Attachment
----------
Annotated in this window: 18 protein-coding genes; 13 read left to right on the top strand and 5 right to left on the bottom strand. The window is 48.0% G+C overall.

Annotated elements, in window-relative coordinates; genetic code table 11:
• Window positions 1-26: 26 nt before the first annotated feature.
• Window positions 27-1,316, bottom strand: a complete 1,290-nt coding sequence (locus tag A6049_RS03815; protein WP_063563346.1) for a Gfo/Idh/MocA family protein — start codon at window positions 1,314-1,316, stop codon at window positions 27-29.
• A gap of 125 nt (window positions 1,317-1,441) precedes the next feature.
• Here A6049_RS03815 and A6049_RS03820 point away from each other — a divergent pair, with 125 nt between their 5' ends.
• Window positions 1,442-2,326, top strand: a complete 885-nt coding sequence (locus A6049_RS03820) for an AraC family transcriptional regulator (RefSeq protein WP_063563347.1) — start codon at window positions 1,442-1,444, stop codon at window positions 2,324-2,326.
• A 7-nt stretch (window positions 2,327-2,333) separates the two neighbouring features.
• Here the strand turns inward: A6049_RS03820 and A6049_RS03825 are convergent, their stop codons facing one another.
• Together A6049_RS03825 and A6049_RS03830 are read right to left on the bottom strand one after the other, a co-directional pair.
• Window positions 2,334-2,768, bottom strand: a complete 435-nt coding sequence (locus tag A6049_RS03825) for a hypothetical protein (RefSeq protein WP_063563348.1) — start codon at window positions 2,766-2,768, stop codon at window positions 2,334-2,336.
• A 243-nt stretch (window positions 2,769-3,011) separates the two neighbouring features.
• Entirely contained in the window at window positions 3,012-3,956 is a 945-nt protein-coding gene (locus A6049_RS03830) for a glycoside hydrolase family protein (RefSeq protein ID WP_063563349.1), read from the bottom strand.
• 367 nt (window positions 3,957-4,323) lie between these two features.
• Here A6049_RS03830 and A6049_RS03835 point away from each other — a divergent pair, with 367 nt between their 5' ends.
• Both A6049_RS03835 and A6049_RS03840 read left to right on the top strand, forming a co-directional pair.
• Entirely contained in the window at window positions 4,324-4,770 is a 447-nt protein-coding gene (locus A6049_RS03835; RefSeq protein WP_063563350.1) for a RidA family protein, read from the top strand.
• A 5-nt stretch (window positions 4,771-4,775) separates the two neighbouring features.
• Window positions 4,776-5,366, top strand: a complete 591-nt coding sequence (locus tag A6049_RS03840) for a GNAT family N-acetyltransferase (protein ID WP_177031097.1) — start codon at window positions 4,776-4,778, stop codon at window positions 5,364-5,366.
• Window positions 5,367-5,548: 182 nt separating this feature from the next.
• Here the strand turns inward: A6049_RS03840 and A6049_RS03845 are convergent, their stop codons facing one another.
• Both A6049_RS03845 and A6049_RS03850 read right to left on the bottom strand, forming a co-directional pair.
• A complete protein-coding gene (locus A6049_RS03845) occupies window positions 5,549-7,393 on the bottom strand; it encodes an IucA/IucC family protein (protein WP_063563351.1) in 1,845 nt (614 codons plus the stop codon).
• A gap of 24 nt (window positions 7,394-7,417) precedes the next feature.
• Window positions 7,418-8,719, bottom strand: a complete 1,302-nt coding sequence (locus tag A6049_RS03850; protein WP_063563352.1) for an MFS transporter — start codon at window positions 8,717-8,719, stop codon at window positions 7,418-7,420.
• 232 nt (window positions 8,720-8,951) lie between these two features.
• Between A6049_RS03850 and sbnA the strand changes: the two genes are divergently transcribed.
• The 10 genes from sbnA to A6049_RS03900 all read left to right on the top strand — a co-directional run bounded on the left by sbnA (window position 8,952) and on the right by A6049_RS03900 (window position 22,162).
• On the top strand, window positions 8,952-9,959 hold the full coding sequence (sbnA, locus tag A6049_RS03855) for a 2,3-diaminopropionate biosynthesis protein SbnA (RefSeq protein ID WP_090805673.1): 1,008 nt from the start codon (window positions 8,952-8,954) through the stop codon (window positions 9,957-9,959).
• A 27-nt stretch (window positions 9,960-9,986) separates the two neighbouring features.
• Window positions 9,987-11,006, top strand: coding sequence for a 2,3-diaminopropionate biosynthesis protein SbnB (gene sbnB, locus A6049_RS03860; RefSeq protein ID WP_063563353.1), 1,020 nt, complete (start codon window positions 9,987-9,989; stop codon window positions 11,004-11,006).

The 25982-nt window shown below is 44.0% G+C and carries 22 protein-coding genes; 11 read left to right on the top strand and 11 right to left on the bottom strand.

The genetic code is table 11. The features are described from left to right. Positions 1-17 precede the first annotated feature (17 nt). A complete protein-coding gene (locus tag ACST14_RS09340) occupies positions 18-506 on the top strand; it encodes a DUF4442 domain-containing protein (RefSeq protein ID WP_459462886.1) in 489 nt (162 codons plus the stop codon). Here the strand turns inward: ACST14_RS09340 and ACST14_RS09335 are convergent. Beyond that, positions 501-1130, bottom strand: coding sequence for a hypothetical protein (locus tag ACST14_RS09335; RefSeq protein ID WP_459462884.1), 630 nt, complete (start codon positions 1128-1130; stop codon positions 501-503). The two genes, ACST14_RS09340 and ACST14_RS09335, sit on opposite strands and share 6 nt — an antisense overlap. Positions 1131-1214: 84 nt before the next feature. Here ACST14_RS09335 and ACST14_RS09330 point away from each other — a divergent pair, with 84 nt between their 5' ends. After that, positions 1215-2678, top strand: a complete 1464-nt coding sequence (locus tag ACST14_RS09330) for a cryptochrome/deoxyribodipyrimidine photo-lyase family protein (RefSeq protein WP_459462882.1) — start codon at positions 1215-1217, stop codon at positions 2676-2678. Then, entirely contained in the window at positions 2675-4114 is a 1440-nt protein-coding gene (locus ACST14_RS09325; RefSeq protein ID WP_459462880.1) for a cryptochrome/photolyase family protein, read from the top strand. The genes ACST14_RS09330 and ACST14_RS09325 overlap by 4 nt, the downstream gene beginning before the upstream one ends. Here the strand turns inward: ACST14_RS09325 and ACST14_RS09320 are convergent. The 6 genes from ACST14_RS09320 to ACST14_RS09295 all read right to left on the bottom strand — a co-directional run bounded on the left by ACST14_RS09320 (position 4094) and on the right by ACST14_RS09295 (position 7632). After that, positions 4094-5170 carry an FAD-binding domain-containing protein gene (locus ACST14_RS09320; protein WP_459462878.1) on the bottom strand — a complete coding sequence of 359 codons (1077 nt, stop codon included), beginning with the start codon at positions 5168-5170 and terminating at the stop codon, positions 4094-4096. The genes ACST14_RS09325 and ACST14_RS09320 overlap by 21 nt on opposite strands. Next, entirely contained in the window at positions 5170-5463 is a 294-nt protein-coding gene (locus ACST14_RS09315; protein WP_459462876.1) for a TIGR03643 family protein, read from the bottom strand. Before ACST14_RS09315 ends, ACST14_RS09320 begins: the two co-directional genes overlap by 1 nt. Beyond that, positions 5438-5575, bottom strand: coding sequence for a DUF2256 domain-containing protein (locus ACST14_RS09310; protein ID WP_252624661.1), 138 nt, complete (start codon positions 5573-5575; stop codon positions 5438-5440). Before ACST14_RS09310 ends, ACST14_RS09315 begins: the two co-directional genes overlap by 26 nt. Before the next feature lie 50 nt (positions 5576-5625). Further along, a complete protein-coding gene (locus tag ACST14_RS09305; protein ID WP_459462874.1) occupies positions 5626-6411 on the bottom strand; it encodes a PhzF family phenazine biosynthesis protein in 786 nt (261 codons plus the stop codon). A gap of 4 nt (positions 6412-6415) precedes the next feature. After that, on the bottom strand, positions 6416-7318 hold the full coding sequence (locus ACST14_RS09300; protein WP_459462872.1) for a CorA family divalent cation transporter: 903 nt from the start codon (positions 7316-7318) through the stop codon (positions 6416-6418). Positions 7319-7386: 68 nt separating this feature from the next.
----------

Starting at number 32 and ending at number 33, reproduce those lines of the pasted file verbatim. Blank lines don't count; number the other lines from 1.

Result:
The 25982-nt window shown below is 44.0% G+C and carries 22 protein-coding genes; 11 read left to right on the top strand and 11 right to left on the bottom strand.

The genetic code is table 11. The features are described from left to right. Positions 1-17 precede the first annotated feature (17 nt). A complete protein-coding gene (locus tag ACST14_RS09340) occupies positions 18-506 on the top strand; it encodes a DUF4442 domain-containing protein (RefSeq protein ID WP_459462886.1) in 489 nt (162 codons plus the stop codon). Here the strand turns inward: ACST14_RS09340 and ACST14_RS09335 are convergent. Beyond that, positions 501-1130, bottom strand: coding sequence for a hypothetical protein (locus tag ACST14_RS09335; RefSeq protein ID WP_459462884.1), 630 nt, complete (start codon positions 1128-1130; stop codon positions 501-503). The two genes, ACST14_RS09340 and ACST14_RS09335, sit on opposite strands and share 6 nt — an antisense overlap. Positions 1131-1214: 84 nt before the next feature. Here ACST14_RS09335 and ACST14_RS09330 point away from each other — a divergent pair, with 84 nt between their 5' ends. After that, positions 1215-2678, top strand: a complete 1464-nt coding sequence (locus tag ACST14_RS09330) for a cryptochrome/deoxyribodipyrimidine photo-lyase family protein (RefSeq protein WP_459462882.1) — start codon at positions 1215-1217, stop codon at positions 2676-2678. Then, entirely contained in the window at positions 2675-4114 is a 1440-nt protein-coding gene (locus ACST14_RS09325; RefSeq protein ID WP_459462880.1) for a cryptochrome/photolyase family protein, read from the top strand. The genes ACST14_RS09330 and ACST14_RS09325 overlap by 4 nt, the downstream gene beginning before the upstream one ends. Here the strand turns inward: ACST14_RS09325 and ACST14_RS09320 are convergent. The 6 genes from ACST14_RS09320 to ACST14_RS09295 all read right to left on the bottom strand — a co-directional run bounded on the left by ACST14_RS09320 (position 4094) and on the right by ACST14_RS09295 (position 7632). After that, positions 4094-5170 carry an FAD-binding domain-containing protein gene (locus ACST14_RS09320; protein WP_459462878.1) on the bottom strand — a complete coding sequence of 359 codons (1077 nt, stop codon included), beginning with the start codon at positions 5168-5170 and terminating at the stop codon, positions 4094-4096. The genes ACST14_RS09325 and ACST14_RS09320 overlap by 21 nt on opposite strands. Next, entirely contained in the window at positions 5170-5463 is a 294-nt protein-coding gene (locus ACST14_RS09315; protein WP_459462876.1) for a TIGR03643 family protein, read from the bottom strand. Before ACST14_RS09315 ends, ACST14_RS09320 begins: the two co-directional genes overlap by 1 nt. Beyond that, positions 5438-5575, bottom strand: coding sequence for a DUF2256 domain-containing protein (locus ACST14_RS09310; protein ID WP_252624661.1), 138 nt, complete (start codon positions 5573-5575; stop codon positions 5438-5440). Before ACST14_RS09310 ends, ACST14_RS09315 begins: the two co-directional genes overlap by 26 nt. Before the next feature lie 50 nt (positions 5576-5625). Further along, a complete protein-coding gene (locus tag ACST14_RS09305; protein ID WP_459462874.1) occupies positions 5626-6411 on the bottom strand; it encodes a PhzF family phenazine biosynthesis protein in 786 nt (261 codons plus the stop codon). A gap of 4 nt (positions 6412-6415) precedes the next feature. After that, on the bottom strand, positions 6416-7318 hold the full coding sequence (locus ACST14_RS09300; protein WP_459462872.1) for a CorA family divalent cation transporter: 903 nt from the start codon (positions 7316-7318) through the stop codon (positions 6416-6418). Positions 7319-7386: 68 nt separating this feature from the next.